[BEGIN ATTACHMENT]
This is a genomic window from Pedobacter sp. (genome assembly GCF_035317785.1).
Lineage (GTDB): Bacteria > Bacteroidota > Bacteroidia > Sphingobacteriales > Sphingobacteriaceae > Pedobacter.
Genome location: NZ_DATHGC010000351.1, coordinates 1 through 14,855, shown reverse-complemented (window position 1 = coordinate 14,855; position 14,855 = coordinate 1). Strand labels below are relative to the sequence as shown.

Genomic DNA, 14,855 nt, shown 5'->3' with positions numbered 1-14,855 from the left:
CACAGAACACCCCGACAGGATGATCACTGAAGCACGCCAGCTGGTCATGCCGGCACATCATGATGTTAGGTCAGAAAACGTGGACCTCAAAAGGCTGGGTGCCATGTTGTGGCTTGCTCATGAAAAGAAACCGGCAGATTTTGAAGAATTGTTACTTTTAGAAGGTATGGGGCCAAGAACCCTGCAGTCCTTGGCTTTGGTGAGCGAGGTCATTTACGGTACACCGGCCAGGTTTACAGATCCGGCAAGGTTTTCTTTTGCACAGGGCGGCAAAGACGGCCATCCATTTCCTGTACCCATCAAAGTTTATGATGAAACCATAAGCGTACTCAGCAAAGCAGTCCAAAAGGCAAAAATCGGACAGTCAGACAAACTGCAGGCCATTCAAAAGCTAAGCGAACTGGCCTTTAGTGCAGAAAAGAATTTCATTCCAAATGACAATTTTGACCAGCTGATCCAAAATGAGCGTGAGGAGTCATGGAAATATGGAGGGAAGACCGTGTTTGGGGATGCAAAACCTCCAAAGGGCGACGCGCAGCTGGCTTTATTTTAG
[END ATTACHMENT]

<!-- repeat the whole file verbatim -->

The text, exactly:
This is a genomic window from Pedobacter sp. (genome assembly GCF_035317785.1).
Lineage (GTDB): Bacteria > Bacteroidota > Bacteroidia > Sphingobacteriales > Sphingobacteriaceae > Pedobacter.
Genome location: NZ_DATHGC010000351.1, coordinates 1 through 14,855, shown reverse-complemented (window position 1 = coordinate 14,855; position 14,855 = coordinate 1). Strand labels below are relative to the sequence as shown.

Genomic DNA, 14,855 nt, shown 5'->3' with positions numbered 1-14,855 from the left:
CACAGAACACCCCGACAGGATGATCACTGAAGCACGCCAGCTGGTCATGCCGGCACATCATGATGTTAGGTCAGAAAACGTGGACCTCAAAAGGCTGGGTGCCATGTTGTGGCTTGCTCATGAAAAGAAACCGGCAGATTTTGAAGAATTGTTACTTTTAGAAGGTATGGGGCCAAGAACCCTGCAGTCCTTGGCTTTGGTGAGCGAGGTCATTTACGGTACACCGGCCAGGTTTACAGATCCGGCAAGGTTTTCTTTTGCACAGGGCGGCAAAGACGGCCATCCATTTCCTGTACCCATCAAAGTTTATGATGAAACCATAAGCGTACTCAGCAAAGCAGTCCAAAAGGCAAAAATCGGACAGTCAGACAAACTGCAGGCCATTCAAAAGCTAAGCGAACTGGCCTTTAGTGCAGAAAAGAATTTCATTCCAAATGACAATTTTGACCAGCTGATCCAAAATGAGCGTGAGGAGTCATGGAAATATGGAGGGAAGACCGTGTTTGGGGATGCAAAACCTCCAAAGGGCGACGCGCAGCTGGCTTTATTTTAG